You'll want to keep an eye on all your vitamin levels, as absorption problems are quite common with gastritis. You've probably already looked it up, but this is the WebMD page on gastritis. http://www.webmd.com/digestive-disorders/digestive-diseases-gastritis  It's not the best article as they mention 'treating' it with antacids which is pretty much the opposite of helpful. (https://www.sciencedaily.com/releases/2002/01/020115074441.htm) If the medication they were going to prescribe is an antibiotic, you might want to reconsider. If you have H. pylori, an antibiotic is the only sure way to get rid of it. If you don't get rid of the bacteria, the B12 deficiency will worsen.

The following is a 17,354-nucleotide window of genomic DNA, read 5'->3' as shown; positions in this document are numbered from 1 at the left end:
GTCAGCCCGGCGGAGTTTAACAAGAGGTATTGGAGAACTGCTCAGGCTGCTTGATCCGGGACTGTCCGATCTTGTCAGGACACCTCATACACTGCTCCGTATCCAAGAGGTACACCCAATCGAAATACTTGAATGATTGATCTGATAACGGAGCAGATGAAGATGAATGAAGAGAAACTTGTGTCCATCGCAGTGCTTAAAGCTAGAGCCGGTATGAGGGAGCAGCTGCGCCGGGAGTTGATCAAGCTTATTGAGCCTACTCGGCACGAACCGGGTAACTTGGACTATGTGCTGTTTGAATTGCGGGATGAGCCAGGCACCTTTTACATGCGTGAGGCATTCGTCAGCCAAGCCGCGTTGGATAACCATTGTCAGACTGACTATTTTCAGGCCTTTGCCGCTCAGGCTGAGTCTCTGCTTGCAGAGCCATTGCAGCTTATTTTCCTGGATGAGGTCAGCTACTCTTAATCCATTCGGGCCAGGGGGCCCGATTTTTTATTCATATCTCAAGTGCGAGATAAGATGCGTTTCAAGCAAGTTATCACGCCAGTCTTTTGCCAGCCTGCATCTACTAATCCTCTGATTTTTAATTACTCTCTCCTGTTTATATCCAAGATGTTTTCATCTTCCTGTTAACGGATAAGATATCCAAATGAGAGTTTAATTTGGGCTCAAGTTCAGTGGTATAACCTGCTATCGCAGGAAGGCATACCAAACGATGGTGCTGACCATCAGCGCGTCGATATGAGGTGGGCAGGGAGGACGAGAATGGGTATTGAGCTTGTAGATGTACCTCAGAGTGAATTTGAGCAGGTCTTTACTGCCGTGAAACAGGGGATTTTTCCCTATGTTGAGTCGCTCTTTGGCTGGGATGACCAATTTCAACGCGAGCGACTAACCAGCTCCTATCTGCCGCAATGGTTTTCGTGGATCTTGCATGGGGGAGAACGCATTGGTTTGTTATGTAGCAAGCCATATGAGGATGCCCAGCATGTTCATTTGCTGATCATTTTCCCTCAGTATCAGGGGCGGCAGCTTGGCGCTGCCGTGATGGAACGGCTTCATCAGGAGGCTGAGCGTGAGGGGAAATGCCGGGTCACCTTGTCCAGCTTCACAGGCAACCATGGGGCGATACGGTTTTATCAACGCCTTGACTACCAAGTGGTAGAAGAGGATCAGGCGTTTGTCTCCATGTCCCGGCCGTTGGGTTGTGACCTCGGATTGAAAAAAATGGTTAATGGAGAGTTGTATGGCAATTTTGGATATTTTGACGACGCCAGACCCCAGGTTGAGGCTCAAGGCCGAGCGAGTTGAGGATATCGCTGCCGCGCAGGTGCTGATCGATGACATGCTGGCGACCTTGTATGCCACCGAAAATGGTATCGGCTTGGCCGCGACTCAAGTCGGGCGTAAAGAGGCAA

• 9 year Old going through testing
      Yes, ATTITUDE, in all caps, and i am in the field of health care...!
    • TTg IAG > 100 but also Hasimoto's
      Thanks for pointing all that out Gemini! I look forward to finally getting off gluten for good to see how much everything changes.  I never thought about the absorption of my synthroid with all my other issues.  I just see my primary dr. for all my thyroid, perhaps I will ask for a referral to an endo dr for further evaluation and treatment.  Thanks for all the information! 
    • Gluten And Vertigo